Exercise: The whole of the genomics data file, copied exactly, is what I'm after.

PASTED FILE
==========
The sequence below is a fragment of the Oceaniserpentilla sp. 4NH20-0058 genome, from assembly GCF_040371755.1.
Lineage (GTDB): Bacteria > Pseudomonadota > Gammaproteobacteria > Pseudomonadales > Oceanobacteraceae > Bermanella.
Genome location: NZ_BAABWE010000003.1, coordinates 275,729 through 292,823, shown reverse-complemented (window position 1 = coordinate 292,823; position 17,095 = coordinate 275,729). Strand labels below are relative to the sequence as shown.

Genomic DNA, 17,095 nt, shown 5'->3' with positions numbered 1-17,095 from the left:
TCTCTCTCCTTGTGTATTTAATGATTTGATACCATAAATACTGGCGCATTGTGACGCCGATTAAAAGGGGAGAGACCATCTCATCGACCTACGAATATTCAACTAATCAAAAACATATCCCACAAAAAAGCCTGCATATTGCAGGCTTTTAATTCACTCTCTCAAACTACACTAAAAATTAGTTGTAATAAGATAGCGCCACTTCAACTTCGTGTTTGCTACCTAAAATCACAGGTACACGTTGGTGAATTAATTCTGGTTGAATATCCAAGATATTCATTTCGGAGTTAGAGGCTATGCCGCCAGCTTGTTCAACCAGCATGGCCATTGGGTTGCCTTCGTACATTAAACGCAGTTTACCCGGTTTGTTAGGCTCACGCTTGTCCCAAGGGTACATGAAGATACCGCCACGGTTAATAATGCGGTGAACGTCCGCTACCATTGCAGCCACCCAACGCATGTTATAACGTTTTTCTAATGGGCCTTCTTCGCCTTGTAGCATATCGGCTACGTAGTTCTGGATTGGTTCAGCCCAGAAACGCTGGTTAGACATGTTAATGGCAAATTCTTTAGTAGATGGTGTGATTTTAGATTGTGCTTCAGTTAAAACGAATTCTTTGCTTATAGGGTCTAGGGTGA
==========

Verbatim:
The sequence below is a fragment of the Oceaniserpentilla sp. 4NH20-0058 genome, from assembly GCF_040371755.1.
Lineage (GTDB): Bacteria > Pseudomonadota > Gammaproteobacteria > Pseudomonadales > Oceanobacteraceae > Bermanella.
Genome location: NZ_BAABWE010000003.1, coordinates 275,729 through 292,823, shown reverse-complemented (window position 1 = coordinate 292,823; position 17,095 = coordinate 275,729). Strand labels below are relative to the sequence as shown.

Genomic DNA, 17,095 nt, shown 5'->3' with positions numbered 1-17,095 from the left:
TCTCTCTCCTTGTGTATTTAATGATTTGATACCATAAATACTGGCGCATTGTGACGCCGATTAAAAGGGGAGAGACCATCTCATCGACCTACGAATATTCAACTAATCAAAAACATATCCCACAAAAAAGCCTGCATATTGCAGGCTTTTAATTCACTCTCTCAAACTACACTAAAAATTAGTTGTAATAAGATAGCGCCACTTCAACTTCGTGTTTGCTACCTAAAATCACAGGTACACGTTGGTGAATTAATTCTGGTTGAATATCCAAGATATTCATTTCGGAGTTAGAGGCTATGCCGCCAGCTTGTTCAACCAGCATGGCCATTGGGTTGCCTTCGTACATTAAACGCAGTTTACCCGGTTTGTTAGGCTCACGCTTGTCCCAAGGGTACATGAAGATACCGCCACGGTTAATAATGCGGTGAACGTCCGCTACCATTGCAGCCACCCAACGCATGTTATAACGTTTTTCTAATGGGCCTTCTTCGCCTTGTAGCATATCGGCTACGTAGTTCTGGATTGGTTCAGCCCAGAAACGCTGGTTAGACATGTTAATGGCAAATTCTTTAGTAGATGGTGTGATTTTAGATTGTGCTTCAGTTAAAACGAATTCTTTGCTTATAGGGTCTAGGGTGA